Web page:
Our earlier summary of the law, including a detailed explanation of the obligations imposed upon employers, is available here. The new guidance offers several critical clarifications concerning the state’s COVID-19 sick leave.
Leave Eligibility Clarification
To be eligible for COVID-19 leave, the individual or their dependent minor must receive either a mandatory or precautionary quarantine order. The order must be issued by a government entity authorized to issue a quarantine order, such as New York, the Department of Health, or a local board of health. Alternatively, an employee is entitled to COVID-19 leave if they reside within a building or complex that receives a quarantine order. Governor Cuomo’s statewide PAUSE order does not qualify.
The guidance does not address an employer’s obligation if the individual is unable to timely secure an order from an authorized governmental entity. By contrast, under such circumstances, the guidance makes clear that an application for paid family leave benefits may be temporarily supported by a private physician’s order. Presently, it thus does not appear that employers are required to accept a private physician’s order in support of COVID-19 leave. If an employee offers a private physician’s order in support of a request for COVID-19 leave, we encourage employers to check with counsel before rejecting such a request.
It is clear, however, that an individual who chooses to self-quarantine is not entitled to COVID-19 leave. An individual is also not entitled to COVID-19 leave if they are both asymptomatic and physically able to work through remote access or similar means.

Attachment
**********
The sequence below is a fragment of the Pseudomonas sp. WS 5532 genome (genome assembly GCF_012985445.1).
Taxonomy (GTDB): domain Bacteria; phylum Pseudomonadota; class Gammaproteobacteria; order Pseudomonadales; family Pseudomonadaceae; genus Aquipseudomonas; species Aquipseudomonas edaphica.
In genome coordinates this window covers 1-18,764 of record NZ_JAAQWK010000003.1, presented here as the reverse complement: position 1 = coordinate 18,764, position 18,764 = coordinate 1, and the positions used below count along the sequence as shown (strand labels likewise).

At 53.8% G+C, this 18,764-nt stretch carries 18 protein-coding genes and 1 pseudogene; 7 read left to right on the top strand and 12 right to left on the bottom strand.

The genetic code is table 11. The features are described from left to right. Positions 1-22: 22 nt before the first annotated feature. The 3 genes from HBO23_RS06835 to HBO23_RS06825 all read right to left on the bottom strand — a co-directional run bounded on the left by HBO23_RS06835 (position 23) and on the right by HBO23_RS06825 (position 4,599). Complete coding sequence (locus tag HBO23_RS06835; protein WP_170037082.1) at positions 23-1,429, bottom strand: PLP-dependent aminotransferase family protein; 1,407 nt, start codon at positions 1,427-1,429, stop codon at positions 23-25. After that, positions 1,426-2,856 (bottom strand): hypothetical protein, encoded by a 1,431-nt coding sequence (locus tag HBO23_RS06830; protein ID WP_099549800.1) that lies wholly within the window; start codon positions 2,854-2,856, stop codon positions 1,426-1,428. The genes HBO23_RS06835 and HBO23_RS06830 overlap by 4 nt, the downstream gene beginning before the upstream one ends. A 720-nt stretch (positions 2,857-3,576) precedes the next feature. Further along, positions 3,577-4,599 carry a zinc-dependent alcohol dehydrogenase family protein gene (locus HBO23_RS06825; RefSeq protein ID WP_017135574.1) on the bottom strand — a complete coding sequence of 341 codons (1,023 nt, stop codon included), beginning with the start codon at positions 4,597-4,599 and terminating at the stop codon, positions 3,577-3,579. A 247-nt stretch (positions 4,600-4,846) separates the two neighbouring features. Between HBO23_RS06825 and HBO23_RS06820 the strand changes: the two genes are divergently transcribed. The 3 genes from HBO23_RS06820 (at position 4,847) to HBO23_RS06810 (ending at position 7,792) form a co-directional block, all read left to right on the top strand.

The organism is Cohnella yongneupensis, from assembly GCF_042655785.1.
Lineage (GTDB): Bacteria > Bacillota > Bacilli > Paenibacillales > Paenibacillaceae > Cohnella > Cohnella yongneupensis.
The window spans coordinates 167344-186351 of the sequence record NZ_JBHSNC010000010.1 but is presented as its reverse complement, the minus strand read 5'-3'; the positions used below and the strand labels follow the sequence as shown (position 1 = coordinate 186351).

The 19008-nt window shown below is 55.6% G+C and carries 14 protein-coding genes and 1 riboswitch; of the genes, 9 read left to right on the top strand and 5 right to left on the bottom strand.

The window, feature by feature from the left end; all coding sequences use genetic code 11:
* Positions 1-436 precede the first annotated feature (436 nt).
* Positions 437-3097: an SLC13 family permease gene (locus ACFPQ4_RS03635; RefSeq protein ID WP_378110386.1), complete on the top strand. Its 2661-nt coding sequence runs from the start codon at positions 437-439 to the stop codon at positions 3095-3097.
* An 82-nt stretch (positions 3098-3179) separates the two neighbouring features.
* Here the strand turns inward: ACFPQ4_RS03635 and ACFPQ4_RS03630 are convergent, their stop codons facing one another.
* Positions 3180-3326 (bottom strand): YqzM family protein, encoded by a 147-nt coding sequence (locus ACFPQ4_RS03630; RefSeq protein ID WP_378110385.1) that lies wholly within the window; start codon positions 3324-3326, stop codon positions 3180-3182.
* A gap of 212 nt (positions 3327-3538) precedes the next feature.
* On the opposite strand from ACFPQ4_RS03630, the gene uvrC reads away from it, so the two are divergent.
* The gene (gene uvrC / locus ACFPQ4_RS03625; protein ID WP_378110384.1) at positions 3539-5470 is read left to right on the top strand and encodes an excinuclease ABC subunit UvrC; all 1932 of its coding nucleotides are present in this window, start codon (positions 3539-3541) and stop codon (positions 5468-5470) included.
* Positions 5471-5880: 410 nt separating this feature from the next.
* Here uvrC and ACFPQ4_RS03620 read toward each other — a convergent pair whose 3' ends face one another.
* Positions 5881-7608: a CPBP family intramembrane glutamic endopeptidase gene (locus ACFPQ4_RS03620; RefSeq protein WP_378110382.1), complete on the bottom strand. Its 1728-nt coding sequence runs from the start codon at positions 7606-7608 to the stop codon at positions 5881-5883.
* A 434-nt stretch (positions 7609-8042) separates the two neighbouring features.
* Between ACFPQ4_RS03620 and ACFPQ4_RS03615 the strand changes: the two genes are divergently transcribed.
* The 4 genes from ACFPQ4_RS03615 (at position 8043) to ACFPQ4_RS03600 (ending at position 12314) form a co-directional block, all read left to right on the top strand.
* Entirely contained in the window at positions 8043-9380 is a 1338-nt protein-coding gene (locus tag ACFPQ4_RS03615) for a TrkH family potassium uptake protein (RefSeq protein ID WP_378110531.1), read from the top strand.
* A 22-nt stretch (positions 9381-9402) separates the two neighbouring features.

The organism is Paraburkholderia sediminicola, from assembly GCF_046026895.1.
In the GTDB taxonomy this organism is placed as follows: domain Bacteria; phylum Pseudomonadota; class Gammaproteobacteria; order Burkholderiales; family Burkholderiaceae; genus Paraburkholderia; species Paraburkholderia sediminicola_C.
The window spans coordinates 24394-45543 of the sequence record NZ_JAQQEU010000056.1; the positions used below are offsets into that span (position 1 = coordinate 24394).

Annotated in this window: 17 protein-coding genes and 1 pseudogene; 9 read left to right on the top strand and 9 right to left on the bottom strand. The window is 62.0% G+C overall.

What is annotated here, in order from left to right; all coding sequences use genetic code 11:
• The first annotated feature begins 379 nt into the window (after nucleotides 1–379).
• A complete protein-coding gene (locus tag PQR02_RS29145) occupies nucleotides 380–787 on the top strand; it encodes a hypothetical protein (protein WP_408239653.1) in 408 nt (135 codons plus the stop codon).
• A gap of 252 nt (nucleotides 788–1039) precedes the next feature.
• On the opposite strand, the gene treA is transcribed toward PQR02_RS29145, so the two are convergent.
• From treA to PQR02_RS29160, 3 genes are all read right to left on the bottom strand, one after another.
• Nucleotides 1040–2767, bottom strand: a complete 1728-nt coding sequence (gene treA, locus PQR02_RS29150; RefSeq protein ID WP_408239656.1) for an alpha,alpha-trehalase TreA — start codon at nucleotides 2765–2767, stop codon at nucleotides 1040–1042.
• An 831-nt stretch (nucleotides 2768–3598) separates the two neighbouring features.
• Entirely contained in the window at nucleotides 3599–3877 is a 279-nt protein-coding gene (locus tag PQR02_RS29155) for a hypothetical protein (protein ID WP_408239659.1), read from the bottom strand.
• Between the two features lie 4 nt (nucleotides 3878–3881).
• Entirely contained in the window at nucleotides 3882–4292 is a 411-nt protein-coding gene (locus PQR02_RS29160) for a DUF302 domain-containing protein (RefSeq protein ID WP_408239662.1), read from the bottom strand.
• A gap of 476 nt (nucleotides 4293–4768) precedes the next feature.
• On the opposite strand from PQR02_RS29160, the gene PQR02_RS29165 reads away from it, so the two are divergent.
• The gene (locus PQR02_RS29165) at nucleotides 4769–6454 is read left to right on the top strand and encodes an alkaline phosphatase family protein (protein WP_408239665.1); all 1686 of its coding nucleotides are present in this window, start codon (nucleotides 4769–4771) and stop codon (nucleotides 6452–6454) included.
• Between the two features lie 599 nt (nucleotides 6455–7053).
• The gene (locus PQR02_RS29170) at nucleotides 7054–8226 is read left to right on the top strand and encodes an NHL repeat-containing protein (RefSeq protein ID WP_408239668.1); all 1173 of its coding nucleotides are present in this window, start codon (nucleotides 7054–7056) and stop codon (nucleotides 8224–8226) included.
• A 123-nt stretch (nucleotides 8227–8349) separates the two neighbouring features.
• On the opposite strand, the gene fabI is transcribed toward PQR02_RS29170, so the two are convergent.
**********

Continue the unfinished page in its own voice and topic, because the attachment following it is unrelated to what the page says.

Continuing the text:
The guidance clarifies that benefits are calculated in calendar days. Benefits are not calculated based on business days nor the number of days taken by the employee. To provide a concrete example, an employee that would have worked 10 days during a 14-day COVID-19 leave is entitled to be paid for the 10 days of work they miss—the employee is not entitled to continue the leave until they are paid for 14 days of work. These benefits should be paid in accordance with normal payroll procedures for the 14 calendar days covered by the leave.
The guidance reiterates that New York’s COVID-19 leave cannot replace other sick leave benefits to which the employee is entitled, except for federal COVID-19 leave. This is a significant departure from the federal leave provided by the Families First Coronavirus Response Act (FFCRA), which may run concurrently with other sick leave. Notably, if an employer runs FFCRA leave concurrently with other benefits, then the employer may not run New York’s COVID-19 leave concurrently with FFCRA leave. Put differently, New York’s prohibition on running COVID-19 leave concurrently with other benefits cannot be bypassed by also running FFCRA leave concurrently.
Additional Leave Rights
Employees may be entitled to leave or benefits under several other New York State and City laws, regardless of whether they receive a quarantine order. For example, New York City’s Department of Consumer Affairs issued guidance that, in addition to quarantine orders, employees may use New York City Paid Sick Leave if they show symptoms of COVID-19, get tested for flu or COVID-19, or self-isolate for preventative purposes. Accordingly, employers should ensure they are in compliance with all applicable New York State and City laws before denying a request for leave related to COVID-19.
The Coronavirus Task Force at Klehr Harrison stands ready to assist you in your business and legal needs. We will continue to provide additional information and guidance as the COVID-19 situation develops.
Author Matthew J. McDonald is a partner in the Litigation Department at Klehr Harrison.